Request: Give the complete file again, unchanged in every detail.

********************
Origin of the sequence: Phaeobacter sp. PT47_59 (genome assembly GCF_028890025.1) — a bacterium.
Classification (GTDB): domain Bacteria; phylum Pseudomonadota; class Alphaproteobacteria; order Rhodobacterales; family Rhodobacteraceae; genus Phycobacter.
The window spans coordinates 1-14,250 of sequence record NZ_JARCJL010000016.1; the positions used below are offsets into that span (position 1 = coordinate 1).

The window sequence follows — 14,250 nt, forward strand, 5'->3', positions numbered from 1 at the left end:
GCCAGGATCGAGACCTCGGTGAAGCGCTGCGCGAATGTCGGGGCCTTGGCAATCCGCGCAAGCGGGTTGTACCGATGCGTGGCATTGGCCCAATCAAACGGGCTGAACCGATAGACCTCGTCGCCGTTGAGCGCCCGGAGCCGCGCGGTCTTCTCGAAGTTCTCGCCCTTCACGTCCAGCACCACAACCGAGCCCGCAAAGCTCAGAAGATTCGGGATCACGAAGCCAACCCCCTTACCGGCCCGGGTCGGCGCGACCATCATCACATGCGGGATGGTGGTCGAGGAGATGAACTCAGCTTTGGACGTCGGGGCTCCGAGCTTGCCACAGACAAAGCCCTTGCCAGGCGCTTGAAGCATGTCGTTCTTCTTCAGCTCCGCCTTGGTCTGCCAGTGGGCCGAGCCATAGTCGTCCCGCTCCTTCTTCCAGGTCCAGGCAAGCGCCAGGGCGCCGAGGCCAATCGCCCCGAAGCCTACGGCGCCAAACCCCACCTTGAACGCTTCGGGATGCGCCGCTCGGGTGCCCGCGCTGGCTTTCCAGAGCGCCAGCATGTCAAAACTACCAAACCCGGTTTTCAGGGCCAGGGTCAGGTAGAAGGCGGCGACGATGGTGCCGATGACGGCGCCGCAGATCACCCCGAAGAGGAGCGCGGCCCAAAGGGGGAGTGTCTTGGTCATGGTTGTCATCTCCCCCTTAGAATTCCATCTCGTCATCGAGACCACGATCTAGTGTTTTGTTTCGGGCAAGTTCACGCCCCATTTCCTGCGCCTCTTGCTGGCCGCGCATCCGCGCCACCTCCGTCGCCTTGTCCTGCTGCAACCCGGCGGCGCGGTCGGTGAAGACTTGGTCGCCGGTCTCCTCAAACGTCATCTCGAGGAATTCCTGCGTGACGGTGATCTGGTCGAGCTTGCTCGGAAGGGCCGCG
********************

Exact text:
Origin of the sequence: Phaeobacter sp. PT47_59 (genome assembly GCF_028890025.1) — a bacterium.
Classification (GTDB): domain Bacteria; phylum Pseudomonadota; class Alphaproteobacteria; order Rhodobacterales; family Rhodobacteraceae; genus Phycobacter.
The window spans coordinates 1-14,250 of sequence record NZ_JARCJL010000016.1; the positions used below are offsets into that span (position 1 = coordinate 1).

The window sequence follows — 14,250 nt, forward strand, 5'->3', positions numbered from 1 at the left end:
GCCAGGATCGAGACCTCGGTGAAGCGCTGCGCGAATGTCGGGGCCTTGGCAATCCGCGCAAGCGGGTTGTACCGATGCGTGGCATTGGCCCAATCAAACGGGCTGAACCGATAGACCTCGTCGCCGTTGAGCGCCCGGAGCCGCGCGGTCTTCTCGAAGTTCTCGCCCTTCACGTCCAGCACCACAACCGAGCCCGCAAAGCTCAGAAGATTCGGGATCACGAAGCCAACCCCCTTACCGGCCCGGGTCGGCGCGACCATCATCACATGCGGGATGGTGGTCGAGGAGATGAACTCAGCTTTGGACGTCGGGGCTCCGAGCTTGCCACAGACAAAGCCCTTGCCAGGCGCTTGAAGCATGTCGTTCTTCTTCAGCTCCGCCTTGGTCTGCCAGTGGGCCGAGCCATAGTCGTCCCGCTCCTTCTTCCAGGTCCAGGCAAGCGCCAGGGCGCCGAGGCCAATCGCCCCGAAGCCTACGGCGCCAAACCCCACCTTGAACGCTTCGGGATGCGCCGCTCGGGTGCCCGCGCTGGCTTTCCAGAGCGCCAGCATGTCAAAACTACCAAACCCGGTTTTCAGGGCCAGGGTCAGGTAGAAGGCGGCGACGATGGTGCCGATGACGGCGCCGCAGATCACCCCGAAGAGGAGCGCGGCCCAAAGGGGGAGTGTCTTGGTCATGGTTGTCATCTCCCCCTTAGAATTCCATCTCGTCATCGAGACCACGATCTAGTGTTTTGTTTCGGGCAAGTTCACGCCCCATTTCCTGCGCCTCTTGCTGGCCGCGCATCCGCGCCACCTCCGTCGCCTTGTCCTGCTGCAACCCGGCGGCGCGGTCGGTGAAGACTTGGTCGCCGGTCTCCTCAAACGTCATCTCGAGGAATTCCTGCGTGACGGTGATCTGGTCGAGCTTGCTCGGAAGGGCCGCG